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As tensions rise between police and the public, more officers seeking mental health assistance

As tensions rise between police and the public, more officers seeking mental health assistance
Posted at 2:43 PM, Sep 23, 2020
and last updated 2020-09-23 18:59:09-04

As tensions between law enforcement and the public rise, more cops are saying they need help mentally.

For decades, mental health in law enforcement has been stigmatized, says Lieutenant Alexis Zellinger with the Atlantic City Police Department in New Jersey, and she says it has led to suicide being the leading cause of death among officers for the last few years.

According to the group Blue H.E.L.P., which has tracked officer suicide since 2015, 2019 was the deadliest year for police in the United States as 228 took their own lives. The organization also reported 172 officer deaths due to suicide in 2018, 168 in 2017, and 143 in 2016.

Lt. Zellinger says traumatic incidents on the job can occur several times in one day and are not always related to use of force situations.

“I was on a call where we had to perform CPR on an infant,” said Lt. Zellinger. “Going through something like that as a police officer and a woman who has gone through a miscarriage not too far along from that moment; it is something that can be traumatizing."

“The climate of the country right now, it’s not great for law enforcement,” added Deputy Chief Bridget Pierce with ACPD.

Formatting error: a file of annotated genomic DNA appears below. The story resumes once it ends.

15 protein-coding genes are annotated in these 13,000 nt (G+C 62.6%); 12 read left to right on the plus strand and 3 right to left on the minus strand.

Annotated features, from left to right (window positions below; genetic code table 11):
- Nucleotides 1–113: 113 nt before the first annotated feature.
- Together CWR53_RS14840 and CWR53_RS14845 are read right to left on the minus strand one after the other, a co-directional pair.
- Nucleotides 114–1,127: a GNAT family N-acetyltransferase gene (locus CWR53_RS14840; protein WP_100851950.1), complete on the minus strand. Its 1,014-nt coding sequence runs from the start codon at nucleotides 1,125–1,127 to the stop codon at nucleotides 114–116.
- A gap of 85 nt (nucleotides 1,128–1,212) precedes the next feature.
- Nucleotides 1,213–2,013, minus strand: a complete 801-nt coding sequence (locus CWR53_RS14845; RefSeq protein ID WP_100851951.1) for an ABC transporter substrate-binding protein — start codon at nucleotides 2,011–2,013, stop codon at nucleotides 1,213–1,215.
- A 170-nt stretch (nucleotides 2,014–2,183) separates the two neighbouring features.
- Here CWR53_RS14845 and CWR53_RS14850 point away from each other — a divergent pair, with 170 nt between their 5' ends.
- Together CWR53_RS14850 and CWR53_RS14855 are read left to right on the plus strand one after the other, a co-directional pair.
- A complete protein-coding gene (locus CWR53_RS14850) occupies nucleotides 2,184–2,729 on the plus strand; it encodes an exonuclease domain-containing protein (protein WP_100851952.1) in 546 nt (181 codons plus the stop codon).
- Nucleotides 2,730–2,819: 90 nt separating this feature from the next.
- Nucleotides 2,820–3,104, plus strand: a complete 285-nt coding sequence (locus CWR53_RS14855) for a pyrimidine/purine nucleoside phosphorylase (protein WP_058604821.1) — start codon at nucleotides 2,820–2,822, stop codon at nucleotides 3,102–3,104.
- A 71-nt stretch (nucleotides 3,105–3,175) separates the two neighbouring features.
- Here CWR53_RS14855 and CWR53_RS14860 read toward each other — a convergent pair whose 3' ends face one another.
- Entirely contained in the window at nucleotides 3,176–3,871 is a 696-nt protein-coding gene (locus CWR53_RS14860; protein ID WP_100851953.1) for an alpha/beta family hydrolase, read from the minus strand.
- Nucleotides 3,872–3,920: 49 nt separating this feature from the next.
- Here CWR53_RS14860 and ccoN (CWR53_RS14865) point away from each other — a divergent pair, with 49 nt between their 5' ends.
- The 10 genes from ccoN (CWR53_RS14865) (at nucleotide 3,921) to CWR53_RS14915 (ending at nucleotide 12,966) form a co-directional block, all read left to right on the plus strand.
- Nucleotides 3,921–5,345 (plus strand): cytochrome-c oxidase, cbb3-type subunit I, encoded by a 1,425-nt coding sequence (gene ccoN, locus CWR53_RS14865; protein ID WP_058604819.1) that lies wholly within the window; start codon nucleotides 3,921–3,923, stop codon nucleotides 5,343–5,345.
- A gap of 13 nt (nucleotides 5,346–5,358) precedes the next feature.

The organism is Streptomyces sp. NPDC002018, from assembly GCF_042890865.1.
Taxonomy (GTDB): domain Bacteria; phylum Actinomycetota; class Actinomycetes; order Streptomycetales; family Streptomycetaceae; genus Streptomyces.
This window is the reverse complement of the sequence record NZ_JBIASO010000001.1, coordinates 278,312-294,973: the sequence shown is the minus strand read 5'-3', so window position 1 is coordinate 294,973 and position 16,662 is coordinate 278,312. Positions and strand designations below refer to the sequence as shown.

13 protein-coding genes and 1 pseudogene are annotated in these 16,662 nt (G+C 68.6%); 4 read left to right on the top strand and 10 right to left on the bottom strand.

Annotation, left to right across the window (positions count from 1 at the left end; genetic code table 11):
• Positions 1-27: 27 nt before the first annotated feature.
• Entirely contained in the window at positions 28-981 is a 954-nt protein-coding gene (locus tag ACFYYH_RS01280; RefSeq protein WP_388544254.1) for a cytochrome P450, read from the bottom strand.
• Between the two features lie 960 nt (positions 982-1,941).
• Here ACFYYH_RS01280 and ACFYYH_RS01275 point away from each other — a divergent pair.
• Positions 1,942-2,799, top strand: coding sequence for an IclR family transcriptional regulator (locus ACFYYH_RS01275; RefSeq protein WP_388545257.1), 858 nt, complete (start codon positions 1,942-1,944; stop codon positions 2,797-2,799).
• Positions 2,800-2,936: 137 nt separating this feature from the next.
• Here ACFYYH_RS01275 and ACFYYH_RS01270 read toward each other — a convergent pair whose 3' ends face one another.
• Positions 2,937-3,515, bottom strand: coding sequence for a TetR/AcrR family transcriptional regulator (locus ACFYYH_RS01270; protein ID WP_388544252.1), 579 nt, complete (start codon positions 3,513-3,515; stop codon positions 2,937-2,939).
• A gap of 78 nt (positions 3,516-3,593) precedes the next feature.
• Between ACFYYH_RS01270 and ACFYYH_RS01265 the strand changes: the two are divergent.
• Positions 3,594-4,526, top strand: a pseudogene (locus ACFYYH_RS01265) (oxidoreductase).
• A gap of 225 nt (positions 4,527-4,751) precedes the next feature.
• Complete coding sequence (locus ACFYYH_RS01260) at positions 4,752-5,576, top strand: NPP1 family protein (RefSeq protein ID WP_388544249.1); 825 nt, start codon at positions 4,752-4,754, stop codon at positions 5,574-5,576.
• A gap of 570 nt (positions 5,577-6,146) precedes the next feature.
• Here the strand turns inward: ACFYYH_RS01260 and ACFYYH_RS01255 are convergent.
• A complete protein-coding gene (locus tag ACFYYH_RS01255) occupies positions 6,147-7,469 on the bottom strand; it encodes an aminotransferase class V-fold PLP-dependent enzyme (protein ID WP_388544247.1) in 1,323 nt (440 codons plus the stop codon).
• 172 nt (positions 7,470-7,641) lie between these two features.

In 2018, New Jersey Attorney General Gurbir Grewal instituted the Officer Resiliency Program as a way to help offer supports to law enforcement personnel who may need it. The program places at least one officer trained to understand and deal with mental health issues inside each department in the state. Grewal says the program traces back to an encounter he had in 2018 with Pablo Santiago, a deputy with the Mercer County Sheriff’s Department in the state.

Only a few weeks after the two met and Santiago invited him to a homeless feeding, Grewal says Santiago shot and killed himself in the parking lot outside of his office on the day after Christmas.

“He was the picture of community service,” said Grewal. “[He was] vibrant. You never knew anything was affecting him. There is an argument to be made that it’s a line of duty death because it is the trauma and stress of the job.”

In Atlantic City, Deputy Chief Pierce and Lt. Zellinger volunteered to become the department’s first two resiliency officers. They started counseling officers within the department only two weeks ago.

“In my career [at ACPD]- I’ve been here 24 years- there have been 6 officers who have committed suicide,” said Pierce. “When one of your own takes his own life, you feel partially responsible that you should have seen it coming. One of the officers that we lost years ago was one of my very good friends, who I worked side by side with, rode in the car with, and for a long time that haunted me.”

Since the death of George Floyd, Attorney General Grewal says calls to resiliency officers and state hotlines have increased by thousands.

“It’s tough. It’s only getting tougher,” said Deputy Chief Pierce.

Blue H.E.L.P. says 125 officers have taken their own lives in 2020.